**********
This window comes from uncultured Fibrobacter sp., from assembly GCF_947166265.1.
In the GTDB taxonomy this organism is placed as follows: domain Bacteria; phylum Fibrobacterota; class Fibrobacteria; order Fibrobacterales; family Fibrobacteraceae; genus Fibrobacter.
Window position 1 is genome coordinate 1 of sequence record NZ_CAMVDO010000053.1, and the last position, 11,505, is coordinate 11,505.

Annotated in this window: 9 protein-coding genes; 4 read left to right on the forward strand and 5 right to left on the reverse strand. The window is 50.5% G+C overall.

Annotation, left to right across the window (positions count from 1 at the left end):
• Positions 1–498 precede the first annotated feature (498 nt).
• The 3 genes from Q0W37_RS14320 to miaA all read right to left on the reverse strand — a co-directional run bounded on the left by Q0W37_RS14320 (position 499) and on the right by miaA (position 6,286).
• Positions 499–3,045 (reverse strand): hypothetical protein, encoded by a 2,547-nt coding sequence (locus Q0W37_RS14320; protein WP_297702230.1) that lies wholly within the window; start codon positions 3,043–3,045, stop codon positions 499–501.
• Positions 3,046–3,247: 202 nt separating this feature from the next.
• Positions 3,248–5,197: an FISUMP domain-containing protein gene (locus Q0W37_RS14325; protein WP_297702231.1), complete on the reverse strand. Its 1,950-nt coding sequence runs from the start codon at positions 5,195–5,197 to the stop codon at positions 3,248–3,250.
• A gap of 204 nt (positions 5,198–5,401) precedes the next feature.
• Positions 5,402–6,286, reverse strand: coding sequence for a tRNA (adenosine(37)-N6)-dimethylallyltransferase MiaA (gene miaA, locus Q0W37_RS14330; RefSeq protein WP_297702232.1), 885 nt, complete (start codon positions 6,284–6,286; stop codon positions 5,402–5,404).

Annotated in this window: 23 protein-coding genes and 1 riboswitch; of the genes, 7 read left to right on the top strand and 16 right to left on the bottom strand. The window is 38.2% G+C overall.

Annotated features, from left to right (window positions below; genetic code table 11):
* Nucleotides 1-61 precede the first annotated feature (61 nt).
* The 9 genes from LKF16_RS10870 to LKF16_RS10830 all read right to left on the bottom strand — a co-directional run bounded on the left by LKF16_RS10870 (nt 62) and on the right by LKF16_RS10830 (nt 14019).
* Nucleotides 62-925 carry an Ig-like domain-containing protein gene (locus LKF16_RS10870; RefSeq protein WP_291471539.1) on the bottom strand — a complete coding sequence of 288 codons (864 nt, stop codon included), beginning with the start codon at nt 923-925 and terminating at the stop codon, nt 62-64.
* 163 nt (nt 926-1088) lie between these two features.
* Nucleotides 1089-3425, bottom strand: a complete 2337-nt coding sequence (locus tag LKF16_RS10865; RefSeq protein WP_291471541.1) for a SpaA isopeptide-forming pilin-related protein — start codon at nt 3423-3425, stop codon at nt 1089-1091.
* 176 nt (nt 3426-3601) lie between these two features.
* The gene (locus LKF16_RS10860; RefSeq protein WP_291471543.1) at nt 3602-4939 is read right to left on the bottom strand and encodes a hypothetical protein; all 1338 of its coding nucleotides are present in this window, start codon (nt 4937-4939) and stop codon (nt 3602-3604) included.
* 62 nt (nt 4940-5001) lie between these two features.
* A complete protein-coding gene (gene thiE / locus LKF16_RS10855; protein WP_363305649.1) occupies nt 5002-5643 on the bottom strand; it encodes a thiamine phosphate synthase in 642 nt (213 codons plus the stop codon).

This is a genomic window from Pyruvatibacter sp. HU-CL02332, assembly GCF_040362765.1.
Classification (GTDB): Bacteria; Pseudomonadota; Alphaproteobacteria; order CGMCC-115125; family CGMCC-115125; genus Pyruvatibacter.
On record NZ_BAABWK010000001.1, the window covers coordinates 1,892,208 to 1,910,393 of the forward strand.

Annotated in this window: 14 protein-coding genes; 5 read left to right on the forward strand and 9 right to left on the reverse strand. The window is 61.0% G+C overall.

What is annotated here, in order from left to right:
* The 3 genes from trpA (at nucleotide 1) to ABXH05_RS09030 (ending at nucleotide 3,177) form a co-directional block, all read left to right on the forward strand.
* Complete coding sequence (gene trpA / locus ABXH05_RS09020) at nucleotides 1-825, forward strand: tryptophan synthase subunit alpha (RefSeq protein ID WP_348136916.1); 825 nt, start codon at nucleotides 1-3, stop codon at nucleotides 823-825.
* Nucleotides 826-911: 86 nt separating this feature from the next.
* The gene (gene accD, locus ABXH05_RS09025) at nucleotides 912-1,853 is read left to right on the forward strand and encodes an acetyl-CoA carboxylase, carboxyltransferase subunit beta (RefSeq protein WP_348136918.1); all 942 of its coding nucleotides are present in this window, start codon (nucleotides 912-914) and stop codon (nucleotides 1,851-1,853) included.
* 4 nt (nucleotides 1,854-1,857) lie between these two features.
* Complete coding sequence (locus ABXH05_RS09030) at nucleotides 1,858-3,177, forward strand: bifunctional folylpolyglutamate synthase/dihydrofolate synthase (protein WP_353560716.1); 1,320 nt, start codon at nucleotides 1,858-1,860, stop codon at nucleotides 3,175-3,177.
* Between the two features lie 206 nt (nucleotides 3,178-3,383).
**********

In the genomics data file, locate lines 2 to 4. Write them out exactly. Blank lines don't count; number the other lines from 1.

In the GTDB taxonomy this organism is placed as follows: domain Bacteria; phylum Fibrobacterota; class Fibrobacteria; order Fibrobacterales; family Fibrobacteraceae; genus Fibrobacter.
Window position 1 is genome coordinate 1 of sequence record NZ_CAMVDO010000053.1, and the last position, 11,505, is coordinate 11,505.

Annotated in this window: 9 protein-coding genes; 4 read left to right on the forward strand and 5 right to left on the reverse strand. The window is 50.5% G+C overall.